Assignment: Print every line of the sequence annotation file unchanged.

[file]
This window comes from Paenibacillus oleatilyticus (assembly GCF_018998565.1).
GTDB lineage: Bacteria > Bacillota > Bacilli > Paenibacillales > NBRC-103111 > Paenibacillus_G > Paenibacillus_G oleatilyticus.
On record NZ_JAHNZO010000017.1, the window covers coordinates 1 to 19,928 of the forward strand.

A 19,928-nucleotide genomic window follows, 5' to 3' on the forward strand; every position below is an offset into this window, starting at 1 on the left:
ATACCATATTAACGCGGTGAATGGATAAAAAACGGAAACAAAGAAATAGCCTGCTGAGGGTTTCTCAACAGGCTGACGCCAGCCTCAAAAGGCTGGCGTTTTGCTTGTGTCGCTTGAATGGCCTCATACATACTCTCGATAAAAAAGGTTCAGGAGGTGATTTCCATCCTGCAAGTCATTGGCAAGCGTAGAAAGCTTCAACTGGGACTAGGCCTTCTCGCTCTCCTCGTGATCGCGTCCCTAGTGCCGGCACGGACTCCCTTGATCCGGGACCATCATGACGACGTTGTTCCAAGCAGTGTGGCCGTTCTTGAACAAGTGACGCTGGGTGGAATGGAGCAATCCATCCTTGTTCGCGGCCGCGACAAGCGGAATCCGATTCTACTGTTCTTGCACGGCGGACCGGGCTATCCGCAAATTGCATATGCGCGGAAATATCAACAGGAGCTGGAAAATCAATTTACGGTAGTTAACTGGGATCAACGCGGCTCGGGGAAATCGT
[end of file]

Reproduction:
This window comes from Paenibacillus oleatilyticus (assembly GCF_018998565.1).
GTDB lineage: Bacteria > Bacillota > Bacilli > Paenibacillales > NBRC-103111 > Paenibacillus_G > Paenibacillus_G oleatilyticus.
On record NZ_JAHNZO010000017.1, the window covers coordinates 1 to 19,928 of the forward strand.

A 19,928-nucleotide genomic window follows, 5' to 3' on the forward strand; every position below is an offset into this window, starting at 1 on the left:
ATACCATATTAACGCGGTGAATGGATAAAAAACGGAAACAAAGAAATAGCCTGCTGAGGGTTTCTCAACAGGCTGACGCCAGCCTCAAAAGGCTGGCGTTTTGCTTGTGTCGCTTGAATGGCCTCATACATACTCTCGATAAAAAAGGTTCAGGAGGTGATTTCCATCCTGCAAGTCATTGGCAAGCGTAGAAAGCTTCAACTGGGACTAGGCCTTCTCGCTCTCCTCGTGATCGCGTCCCTAGTGCCGGCACGGACTCCCTTGATCCGGGACCATCATGACGACGTTGTTCCAAGCAGTGTGGCCGTTCTTGAACAAGTGACGCTGGGTGGAATGGAGCAATCCATCCTTGTTCGCGGCCGCGACAAGCGGAATCCGATTCTACTGTTCTTGCACGGCGGACCGGGCTATCCGCAAATTGCATATGCGCGGAAATATCAACAGGAGCTGGAAAATCAATTTACGGTAGTTAACTGGGATCAACGCGGCTCGGGGAAATCGT